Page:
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Carcinogenesis. 2016 Mar;37(3):245-261. doi: 10.1093/carcin/bgv249. Epub 2016 Jan 6.

MicroRNA profiles in colorectal carcinomas, adenomas and normal colonic mucosa: variations in miRNA expression and disease progression.

Author information

1
1Department of Mathematics and Statistics , Utah State University , 3900 Old Main Hill, Logan , UT 84322-3900,USAand.
2
2Department of Pathology , University of Utah School , Salt Lake City, UT 84108,USA.

Abstract

MiRNAs are small, non-protein-coding RNA molecules that regulate gene expression either by post-transcriptionally suppressing mRNA translation or by mRNA degradation. We examine differentially expressed miRNAs in colorectal carcinomas, adenomas and normal colonic mucosa. Data come from population-based studies of colorectal cancer conducted in Utah and the Kaiser Permanente Medical Care Program. A total of 1893 carcinoma/normal-paired samples and 290 adenoma tissue samples were run on the Agilent Human miRNA Microarray V19.0 which contained 2006 miRNAs. We tested for significant differences in miRNA expression between paired carcinoma/adenoma/normal colonic tissue samples. Fewer than 600 miRNAs were expressed in >80% of people for colonic tissue; of these 86.5% were statistically differentially expressed between carcinoma and normal colonic mucosa using a false discovery rate of 0.05. Roughly half of these differentially expressed miRNAs showed a progression in levels of expression from normal to adenoma to carcinoma tissue. Other miRNAs appeared to be altered at the normal to adenoma stage, while others were only altered at the adenoma to carcinoma stage or only at the normal to carcinoma stage. Evaluation of the Agilent platform showed a high degree of repeatability (r = 0.98) and reasonable agreement with the NanoString platform. Our data suggest that miRNAs are highly dysregulated in colorectal tissue among individuals with colorectal cancer; the pattern of disruption varies by miRNA as tissue progresses from normal to adenoma to carcinoma.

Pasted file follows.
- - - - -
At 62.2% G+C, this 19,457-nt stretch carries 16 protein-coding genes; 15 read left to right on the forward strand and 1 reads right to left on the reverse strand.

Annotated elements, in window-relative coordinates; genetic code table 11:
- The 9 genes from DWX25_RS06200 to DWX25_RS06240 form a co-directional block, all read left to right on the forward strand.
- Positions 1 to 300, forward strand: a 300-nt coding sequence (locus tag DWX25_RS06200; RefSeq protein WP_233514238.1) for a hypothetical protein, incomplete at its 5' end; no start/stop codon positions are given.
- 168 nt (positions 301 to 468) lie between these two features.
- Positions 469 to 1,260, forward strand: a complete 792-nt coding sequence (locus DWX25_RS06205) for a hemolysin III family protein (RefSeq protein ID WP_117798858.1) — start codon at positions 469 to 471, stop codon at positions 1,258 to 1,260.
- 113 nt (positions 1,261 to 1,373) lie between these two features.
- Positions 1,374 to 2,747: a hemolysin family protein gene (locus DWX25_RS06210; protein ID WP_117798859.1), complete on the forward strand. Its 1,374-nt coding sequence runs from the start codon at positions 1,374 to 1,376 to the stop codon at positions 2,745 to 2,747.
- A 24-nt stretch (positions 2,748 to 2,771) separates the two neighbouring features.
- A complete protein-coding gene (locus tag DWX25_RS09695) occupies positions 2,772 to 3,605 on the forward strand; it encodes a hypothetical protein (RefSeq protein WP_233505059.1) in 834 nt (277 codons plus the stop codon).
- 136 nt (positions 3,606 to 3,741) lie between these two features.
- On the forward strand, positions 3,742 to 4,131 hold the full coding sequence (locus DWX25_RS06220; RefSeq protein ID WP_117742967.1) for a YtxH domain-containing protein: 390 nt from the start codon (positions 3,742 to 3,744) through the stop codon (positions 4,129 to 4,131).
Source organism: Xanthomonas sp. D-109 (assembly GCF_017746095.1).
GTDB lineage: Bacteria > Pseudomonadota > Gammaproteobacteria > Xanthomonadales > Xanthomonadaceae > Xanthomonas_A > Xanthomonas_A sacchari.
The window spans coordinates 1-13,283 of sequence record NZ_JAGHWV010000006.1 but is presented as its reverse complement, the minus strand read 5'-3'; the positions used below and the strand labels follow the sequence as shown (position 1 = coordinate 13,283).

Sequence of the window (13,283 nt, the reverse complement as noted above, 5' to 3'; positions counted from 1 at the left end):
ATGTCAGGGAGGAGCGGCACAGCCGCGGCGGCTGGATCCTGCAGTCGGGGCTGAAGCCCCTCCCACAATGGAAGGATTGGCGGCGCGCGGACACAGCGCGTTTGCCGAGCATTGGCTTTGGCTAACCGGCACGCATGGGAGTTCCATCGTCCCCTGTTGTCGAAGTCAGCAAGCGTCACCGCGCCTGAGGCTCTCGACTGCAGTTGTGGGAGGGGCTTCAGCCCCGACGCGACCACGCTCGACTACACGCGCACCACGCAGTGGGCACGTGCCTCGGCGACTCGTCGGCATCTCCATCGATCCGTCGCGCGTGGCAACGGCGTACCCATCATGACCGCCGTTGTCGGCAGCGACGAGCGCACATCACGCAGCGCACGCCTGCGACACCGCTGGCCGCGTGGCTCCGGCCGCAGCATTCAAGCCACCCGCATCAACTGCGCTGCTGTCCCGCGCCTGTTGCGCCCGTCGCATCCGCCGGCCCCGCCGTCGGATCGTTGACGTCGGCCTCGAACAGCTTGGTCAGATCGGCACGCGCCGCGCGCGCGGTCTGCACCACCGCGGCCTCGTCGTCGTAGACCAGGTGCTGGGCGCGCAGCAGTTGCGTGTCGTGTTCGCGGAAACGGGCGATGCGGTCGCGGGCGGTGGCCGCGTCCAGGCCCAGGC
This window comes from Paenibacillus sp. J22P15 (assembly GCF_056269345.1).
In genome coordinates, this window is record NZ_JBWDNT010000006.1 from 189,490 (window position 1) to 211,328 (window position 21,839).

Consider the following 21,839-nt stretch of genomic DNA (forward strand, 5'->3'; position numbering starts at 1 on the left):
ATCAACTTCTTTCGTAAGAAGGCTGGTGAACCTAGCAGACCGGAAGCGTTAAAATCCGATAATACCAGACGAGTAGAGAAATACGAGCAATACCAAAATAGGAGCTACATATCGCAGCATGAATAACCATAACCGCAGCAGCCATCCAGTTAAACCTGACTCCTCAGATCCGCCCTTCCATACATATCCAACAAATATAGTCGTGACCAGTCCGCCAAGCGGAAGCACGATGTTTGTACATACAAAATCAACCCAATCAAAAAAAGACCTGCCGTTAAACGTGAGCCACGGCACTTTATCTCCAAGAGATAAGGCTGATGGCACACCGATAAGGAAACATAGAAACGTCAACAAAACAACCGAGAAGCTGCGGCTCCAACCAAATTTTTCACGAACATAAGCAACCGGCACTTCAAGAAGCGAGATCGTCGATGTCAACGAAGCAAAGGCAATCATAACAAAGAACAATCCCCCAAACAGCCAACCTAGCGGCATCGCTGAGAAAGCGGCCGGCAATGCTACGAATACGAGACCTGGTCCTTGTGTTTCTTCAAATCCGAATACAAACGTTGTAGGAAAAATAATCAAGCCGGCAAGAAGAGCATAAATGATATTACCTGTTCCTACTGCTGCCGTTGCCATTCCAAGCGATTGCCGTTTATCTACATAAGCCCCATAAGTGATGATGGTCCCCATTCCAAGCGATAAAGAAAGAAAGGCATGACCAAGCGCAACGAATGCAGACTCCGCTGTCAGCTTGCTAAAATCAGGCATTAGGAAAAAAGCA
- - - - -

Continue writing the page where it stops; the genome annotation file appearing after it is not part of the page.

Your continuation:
PMID:
26740022
PMCID:
PMC4766359
DOI:
10.1093/carcin/bgv249
[Indexed for MEDLINE]
Free PMC Article

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